Being a caregiver has taken a very big toll on me and my health.

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I moved in with my elderly aunt who just turned 87, with very limited mobility. My fiance and I moved in with her almost 2 years now, he lost his job back in April so he's been a great help being here. My aunt can barely move around, I have to do everything although she still tries, washing her face, fixing her meals, combing her hair, bathing her, dressing her, fixing her meds, running to the doctors and trying to turn her over in bed, even getting her in bed. I'm unable to bath her because she's unable to get in and out of the tub I still try my best. She's unable to go up and down the stairs anymore and we need fixtures for her handicap. I've tried calling several organizations but I can't seem to get any help. I'm totally exhausted. I got sick in the first week of Dec. and finally went to the emergency room on the 27th and found out I only had a blood level of 4.1 ended up staying for a few days to have blood transfusions and iron put in me. The house needs work done and I just can't seem to get anything done because she's a home owner. I mean because she has her own home she can't get help being she needs it? I'm unable to work my fiance tries all he can do to help out and he's diabetic. I tried calling her insurance about getting some type of income but they told me that she should have applied for long term care before she turned 80 years old. I don't want to put her in a nursing home when she can have these things installed in her home like a ramp, a lift, safety rails, a walk in tub. anything if not all.


I have been doing the same as you for my mom now for 6 years, my health is also failing, i weigh 100 pounds and there is no help, just me, I don't drive either, applied for medicaid for a nursing home they said she qualified for assisted living but makes to much money to get medicaid to help but not enough money to go to an assisted living facility, I fear I may pass before she does, I also can't work to do my major depression and high axiety and even if i could, she cannot be left alone and I don't drive, I feel like you, I don't what to do, anyone have any answers?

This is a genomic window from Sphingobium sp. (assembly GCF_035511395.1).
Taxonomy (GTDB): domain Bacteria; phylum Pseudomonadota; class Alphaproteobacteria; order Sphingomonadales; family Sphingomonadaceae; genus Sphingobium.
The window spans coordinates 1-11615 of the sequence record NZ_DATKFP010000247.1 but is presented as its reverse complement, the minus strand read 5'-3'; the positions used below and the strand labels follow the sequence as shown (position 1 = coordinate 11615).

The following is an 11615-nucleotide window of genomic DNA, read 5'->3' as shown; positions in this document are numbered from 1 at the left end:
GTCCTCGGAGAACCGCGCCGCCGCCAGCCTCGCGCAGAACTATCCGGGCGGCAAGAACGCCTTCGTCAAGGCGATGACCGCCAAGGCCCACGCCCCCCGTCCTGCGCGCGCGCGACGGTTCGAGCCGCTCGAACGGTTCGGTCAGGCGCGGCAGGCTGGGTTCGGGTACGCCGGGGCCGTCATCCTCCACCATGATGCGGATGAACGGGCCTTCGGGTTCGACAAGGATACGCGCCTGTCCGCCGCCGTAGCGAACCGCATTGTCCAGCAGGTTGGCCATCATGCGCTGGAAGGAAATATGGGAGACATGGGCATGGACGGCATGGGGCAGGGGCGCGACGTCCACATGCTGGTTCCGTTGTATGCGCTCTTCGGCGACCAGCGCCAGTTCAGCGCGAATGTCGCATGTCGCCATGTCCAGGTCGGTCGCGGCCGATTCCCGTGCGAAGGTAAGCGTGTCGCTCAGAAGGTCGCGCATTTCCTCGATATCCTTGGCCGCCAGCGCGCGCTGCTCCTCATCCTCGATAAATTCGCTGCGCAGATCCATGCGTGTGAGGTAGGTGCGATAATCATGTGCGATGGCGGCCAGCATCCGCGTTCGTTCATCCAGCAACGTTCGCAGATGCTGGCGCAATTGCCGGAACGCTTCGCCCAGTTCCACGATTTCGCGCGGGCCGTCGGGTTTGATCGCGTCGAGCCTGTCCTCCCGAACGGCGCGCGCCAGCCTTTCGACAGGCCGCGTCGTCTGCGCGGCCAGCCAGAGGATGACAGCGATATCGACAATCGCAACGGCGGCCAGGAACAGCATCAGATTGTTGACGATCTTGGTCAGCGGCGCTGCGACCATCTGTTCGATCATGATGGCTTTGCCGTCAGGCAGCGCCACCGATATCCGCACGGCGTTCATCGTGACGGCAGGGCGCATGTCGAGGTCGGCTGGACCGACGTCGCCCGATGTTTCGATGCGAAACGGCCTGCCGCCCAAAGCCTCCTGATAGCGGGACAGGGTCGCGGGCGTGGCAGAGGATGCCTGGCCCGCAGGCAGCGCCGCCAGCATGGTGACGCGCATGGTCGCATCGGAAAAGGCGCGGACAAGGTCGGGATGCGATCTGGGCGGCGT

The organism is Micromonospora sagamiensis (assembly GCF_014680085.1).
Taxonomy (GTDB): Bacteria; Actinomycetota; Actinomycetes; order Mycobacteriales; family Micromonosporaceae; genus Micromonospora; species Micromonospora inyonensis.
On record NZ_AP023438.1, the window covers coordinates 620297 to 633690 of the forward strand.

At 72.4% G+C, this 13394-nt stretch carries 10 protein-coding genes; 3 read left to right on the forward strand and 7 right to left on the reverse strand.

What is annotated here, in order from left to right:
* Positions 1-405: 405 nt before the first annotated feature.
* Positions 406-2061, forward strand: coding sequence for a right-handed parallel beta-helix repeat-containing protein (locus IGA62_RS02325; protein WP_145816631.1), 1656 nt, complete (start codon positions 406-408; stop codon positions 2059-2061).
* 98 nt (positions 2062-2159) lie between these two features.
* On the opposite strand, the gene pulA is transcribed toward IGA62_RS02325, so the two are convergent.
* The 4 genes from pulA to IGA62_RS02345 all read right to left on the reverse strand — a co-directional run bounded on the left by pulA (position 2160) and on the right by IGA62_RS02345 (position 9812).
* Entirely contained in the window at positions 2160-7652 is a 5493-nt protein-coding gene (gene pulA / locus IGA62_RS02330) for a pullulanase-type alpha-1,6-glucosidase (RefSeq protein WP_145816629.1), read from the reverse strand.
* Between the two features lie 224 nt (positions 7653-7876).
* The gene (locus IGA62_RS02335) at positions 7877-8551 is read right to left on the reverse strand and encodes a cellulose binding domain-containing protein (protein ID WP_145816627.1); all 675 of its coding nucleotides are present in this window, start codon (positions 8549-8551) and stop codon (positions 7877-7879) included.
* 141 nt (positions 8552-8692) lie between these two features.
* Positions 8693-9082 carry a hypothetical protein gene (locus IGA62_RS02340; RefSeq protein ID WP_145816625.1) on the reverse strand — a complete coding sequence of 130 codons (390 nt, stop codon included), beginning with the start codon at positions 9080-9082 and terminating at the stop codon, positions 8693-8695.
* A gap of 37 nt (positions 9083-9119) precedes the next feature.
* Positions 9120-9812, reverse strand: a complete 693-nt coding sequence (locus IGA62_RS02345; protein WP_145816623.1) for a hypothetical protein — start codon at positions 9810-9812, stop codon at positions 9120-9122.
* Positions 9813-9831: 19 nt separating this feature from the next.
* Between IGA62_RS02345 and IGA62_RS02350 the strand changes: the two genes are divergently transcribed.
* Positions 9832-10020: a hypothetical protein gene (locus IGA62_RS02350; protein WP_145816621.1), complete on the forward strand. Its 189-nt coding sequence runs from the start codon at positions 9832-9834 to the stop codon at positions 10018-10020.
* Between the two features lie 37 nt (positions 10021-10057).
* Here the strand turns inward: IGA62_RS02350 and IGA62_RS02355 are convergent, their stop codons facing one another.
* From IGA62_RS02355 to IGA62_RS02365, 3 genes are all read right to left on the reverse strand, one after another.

No, I don't have any answers. I wish I did. All I can say is GET SUPPORT, as much and as often as possible. It isn't easy, because no one is forthcoming in offering it, so I have simply taken it upon myself to call people and tell them what I need. It is surprising how willing people are to help when you present them with your scenario in a very matter-of-factly way, with no self-pity or drama. I also highly recommend therapy for all caregivers and the old bugaboo "I don't have time for it", doesn't wash, because you will be dead before them if you don't get it. It could simply mean having someone be with your loved one for a hour or two once a week or once every other week while you go out for a coffee with a friend or to the library to decompress. I care for my 89 year old mom in a nursing home and live with my 92 year old dad in his home; each day is a mixed bag as far as their moods; dad we put on Zololft because he was becoming increasingly combative, nasty and frightening to my daughter. He'd also locked us out of his house twice. The paramedics came and told him calmly that he had to realize he needed our care and that his combative behavior was detremental. 25 mg. of Zoloft and he's much better. Yes, I know jillion people out there will tell me that I'm "Using the medication as a crutch" but these are people who have never, ever had to deal with mental health issues--my family is overrun with them, from two bipolar aunts, myself a major depressive and god knows how many others in the closet, terrified people will know. Mental illness is the last stigma. There are meds and therapy out there that can help enormously. As for an aunt that is not very mobile you truly need to look into either help at home or putting her in a nursing home. It torn my heart apart to put my mom in a nursing home a year ago but there was no other way. You do what you have to do. DEMAND others help you, but do it in a matter-of-fact way, and look into assisted living, or at-home care. And may you know many bright moments! Believe it or not, guardian angels are watching out for you once you begin to take charge of your problems.